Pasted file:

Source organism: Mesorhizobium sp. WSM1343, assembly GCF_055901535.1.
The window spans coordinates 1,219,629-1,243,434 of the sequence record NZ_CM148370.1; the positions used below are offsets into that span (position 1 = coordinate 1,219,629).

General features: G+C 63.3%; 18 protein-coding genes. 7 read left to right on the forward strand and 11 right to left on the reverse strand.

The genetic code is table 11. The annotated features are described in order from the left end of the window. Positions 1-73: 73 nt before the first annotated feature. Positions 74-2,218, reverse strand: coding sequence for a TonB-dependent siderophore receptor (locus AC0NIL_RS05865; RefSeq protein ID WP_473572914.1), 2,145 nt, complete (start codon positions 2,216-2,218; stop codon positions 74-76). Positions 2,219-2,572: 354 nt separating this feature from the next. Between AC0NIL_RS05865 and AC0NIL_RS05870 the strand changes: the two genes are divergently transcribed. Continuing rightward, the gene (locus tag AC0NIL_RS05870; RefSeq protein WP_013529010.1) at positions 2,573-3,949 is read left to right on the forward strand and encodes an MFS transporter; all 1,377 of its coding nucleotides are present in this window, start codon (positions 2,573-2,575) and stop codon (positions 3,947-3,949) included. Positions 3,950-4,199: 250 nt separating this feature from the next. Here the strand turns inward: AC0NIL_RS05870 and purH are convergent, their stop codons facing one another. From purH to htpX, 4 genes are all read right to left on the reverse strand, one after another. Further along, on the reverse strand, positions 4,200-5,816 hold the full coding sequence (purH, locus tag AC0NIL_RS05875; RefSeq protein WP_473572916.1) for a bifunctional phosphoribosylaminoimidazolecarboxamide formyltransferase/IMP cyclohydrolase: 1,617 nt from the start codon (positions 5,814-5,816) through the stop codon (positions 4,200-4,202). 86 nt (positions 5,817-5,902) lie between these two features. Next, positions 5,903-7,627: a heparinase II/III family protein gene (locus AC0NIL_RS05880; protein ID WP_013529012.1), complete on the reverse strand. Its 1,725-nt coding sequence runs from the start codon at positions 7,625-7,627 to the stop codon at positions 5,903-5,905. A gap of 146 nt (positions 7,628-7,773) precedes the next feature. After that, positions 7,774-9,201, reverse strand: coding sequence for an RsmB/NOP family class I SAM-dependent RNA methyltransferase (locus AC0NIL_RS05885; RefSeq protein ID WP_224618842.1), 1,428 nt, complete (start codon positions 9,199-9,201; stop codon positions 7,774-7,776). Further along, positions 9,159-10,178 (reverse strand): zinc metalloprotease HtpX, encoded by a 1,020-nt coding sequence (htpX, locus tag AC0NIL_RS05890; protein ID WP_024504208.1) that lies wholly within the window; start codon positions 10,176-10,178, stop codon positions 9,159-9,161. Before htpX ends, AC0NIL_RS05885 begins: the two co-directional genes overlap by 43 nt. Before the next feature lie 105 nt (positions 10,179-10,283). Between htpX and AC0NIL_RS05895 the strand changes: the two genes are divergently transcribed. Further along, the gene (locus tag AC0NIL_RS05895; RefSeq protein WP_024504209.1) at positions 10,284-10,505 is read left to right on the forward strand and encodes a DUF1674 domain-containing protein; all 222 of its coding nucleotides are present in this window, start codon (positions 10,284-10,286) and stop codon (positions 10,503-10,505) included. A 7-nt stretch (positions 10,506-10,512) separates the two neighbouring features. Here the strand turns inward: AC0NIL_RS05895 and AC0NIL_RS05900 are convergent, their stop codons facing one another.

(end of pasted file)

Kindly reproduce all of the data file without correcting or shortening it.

Source organism: Mesorhizobium sp. WSM1343, assembly GCF_055901535.1.
The window spans coordinates 1,219,629-1,243,434 of the sequence record NZ_CM148370.1; the positions used below are offsets into that span (position 1 = coordinate 1,219,629).

General features: G+C 63.3%; 18 protein-coding genes. 7 read left to right on the forward strand and 11 right to left on the reverse strand.

The genetic code is table 11. The annotated features are described in order from the left end of the window. Positions 1-73: 73 nt before the first annotated feature. Positions 74-2,218, reverse strand: coding sequence for a TonB-dependent siderophore receptor (locus AC0NIL_RS05865; RefSeq protein ID WP_473572914.1), 2,145 nt, complete (start codon positions 2,216-2,218; stop codon positions 74-76). Positions 2,219-2,572: 354 nt separating this feature from the next. Between AC0NIL_RS05865 and AC0NIL_RS05870 the strand changes: the two genes are divergently transcribed. Continuing rightward, the gene (locus tag AC0NIL_RS05870; RefSeq protein WP_013529010.1) at positions 2,573-3,949 is read left to right on the forward strand and encodes an MFS transporter; all 1,377 of its coding nucleotides are present in this window, start codon (positions 2,573-2,575) and stop codon (positions 3,947-3,949) included. Positions 3,950-4,199: 250 nt separating this feature from the next. Here the strand turns inward: AC0NIL_RS05870 and purH are convergent, their stop codons facing one another. From purH to htpX, 4 genes are all read right to left on the reverse strand, one after another. Further along, on the reverse strand, positions 4,200-5,816 hold the full coding sequence (purH, locus tag AC0NIL_RS05875; RefSeq protein WP_473572916.1) for a bifunctional phosphoribosylaminoimidazolecarboxamide formyltransferase/IMP cyclohydrolase: 1,617 nt from the start codon (positions 5,814-5,816) through the stop codon (positions 4,200-4,202). 86 nt (positions 5,817-5,902) lie between these two features. Next, positions 5,903-7,627: a heparinase II/III family protein gene (locus AC0NIL_RS05880; protein ID WP_013529012.1), complete on the reverse strand. Its 1,725-nt coding sequence runs from the start codon at positions 7,625-7,627 to the stop codon at positions 5,903-5,905. A gap of 146 nt (positions 7,628-7,773) precedes the next feature. After that, positions 7,774-9,201, reverse strand: coding sequence for an RsmB/NOP family class I SAM-dependent RNA methyltransferase (locus AC0NIL_RS05885; RefSeq protein ID WP_224618842.1), 1,428 nt, complete (start codon positions 9,199-9,201; stop codon positions 7,774-7,776). Further along, positions 9,159-10,178 (reverse strand): zinc metalloprotease HtpX, encoded by a 1,020-nt coding sequence (htpX, locus tag AC0NIL_RS05890; protein ID WP_024504208.1) that lies wholly within the window; start codon positions 10,176-10,178, stop codon positions 9,159-9,161. Before htpX ends, AC0NIL_RS05885 begins: the two co-directional genes overlap by 43 nt. Before the next feature lie 105 nt (positions 10,179-10,283). Between htpX and AC0NIL_RS05895 the strand changes: the two genes are divergently transcribed. Further along, the gene (locus tag AC0NIL_RS05895; RefSeq protein WP_024504209.1) at positions 10,284-10,505 is read left to right on the forward strand and encodes a DUF1674 domain-containing protein; all 222 of its coding nucleotides are present in this window, start codon (positions 10,284-10,286) and stop codon (positions 10,503-10,505) included. A 7-nt stretch (positions 10,506-10,512) separates the two neighbouring features. Here the strand turns inward: AC0NIL_RS05895 and AC0NIL_RS05900 are convergent, their stop codons facing one another.